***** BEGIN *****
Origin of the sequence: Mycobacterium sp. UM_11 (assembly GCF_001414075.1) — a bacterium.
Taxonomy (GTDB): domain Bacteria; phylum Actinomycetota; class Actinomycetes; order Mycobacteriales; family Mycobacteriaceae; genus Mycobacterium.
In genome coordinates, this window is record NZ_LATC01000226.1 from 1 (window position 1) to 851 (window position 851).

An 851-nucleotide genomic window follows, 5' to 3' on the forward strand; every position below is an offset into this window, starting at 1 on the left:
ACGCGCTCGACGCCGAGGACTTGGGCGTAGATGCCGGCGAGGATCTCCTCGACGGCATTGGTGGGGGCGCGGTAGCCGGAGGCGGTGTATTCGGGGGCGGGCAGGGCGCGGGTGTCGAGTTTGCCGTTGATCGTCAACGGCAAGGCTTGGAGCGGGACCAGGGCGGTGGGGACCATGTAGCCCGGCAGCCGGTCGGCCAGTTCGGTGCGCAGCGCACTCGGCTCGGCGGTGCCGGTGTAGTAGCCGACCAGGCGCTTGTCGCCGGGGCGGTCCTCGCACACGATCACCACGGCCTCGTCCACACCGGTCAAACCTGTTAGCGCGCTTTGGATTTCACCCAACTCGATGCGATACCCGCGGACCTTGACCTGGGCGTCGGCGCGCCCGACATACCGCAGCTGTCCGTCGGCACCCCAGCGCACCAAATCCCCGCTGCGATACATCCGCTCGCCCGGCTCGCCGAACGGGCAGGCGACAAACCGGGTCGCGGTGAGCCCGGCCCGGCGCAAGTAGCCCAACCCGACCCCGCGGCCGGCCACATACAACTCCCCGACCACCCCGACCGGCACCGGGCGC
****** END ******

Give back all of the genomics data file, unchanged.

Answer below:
Origin of the sequence: Mycobacterium sp. UM_11 (assembly GCF_001414075.1) — a bacterium.
Taxonomy (GTDB): domain Bacteria; phylum Actinomycetota; class Actinomycetes; order Mycobacteriales; family Mycobacteriaceae; genus Mycobacterium.
In genome coordinates, this window is record NZ_LATC01000226.1 from 1 (window position 1) to 851 (window position 851).

An 851-nucleotide genomic window follows, 5' to 3' on the forward strand; every position below is an offset into this window, starting at 1 on the left:
ACGCGCTCGACGCCGAGGACTTGGGCGTAGATGCCGGCGAGGATCTCCTCGACGGCATTGGTGGGGGCGCGGTAGCCGGAGGCGGTGTATTCGGGGGCGGGCAGGGCGCGGGTGTCGAGTTTGCCGTTGATCGTCAACGGCAAGGCTTGGAGCGGGACCAGGGCGGTGGGGACCATGTAGCCCGGCAGCCGGTCGGCCAGTTCGGTGCGCAGCGCACTCGGCTCGGCGGTGCCGGTGTAGTAGCCGACCAGGCGCTTGTCGCCGGGGCGGTCCTCGCACACGATCACCACGGCCTCGTCCACACCGGTCAAACCTGTTAGCGCGCTTTGGATTTCACCCAACTCGATGCGATACCCGCGGACCTTGACCTGGGCGTCGGCGCGCCCGACATACCGCAGCTGTCCGTCGGCACCCCAGCGCACCAAATCCCCGCTGCGATACATCCGCTCGCCCGGCTCGCCGAACGGGCAGGCGACAAACCGGGTCGCGGTGAGCCCGGCCCGGCGCAAGTAGCCCAACCCGACCCCGCGGCCGGCCACATACAACTCCCCGACCACCCCGACCGGCACCGGGCGC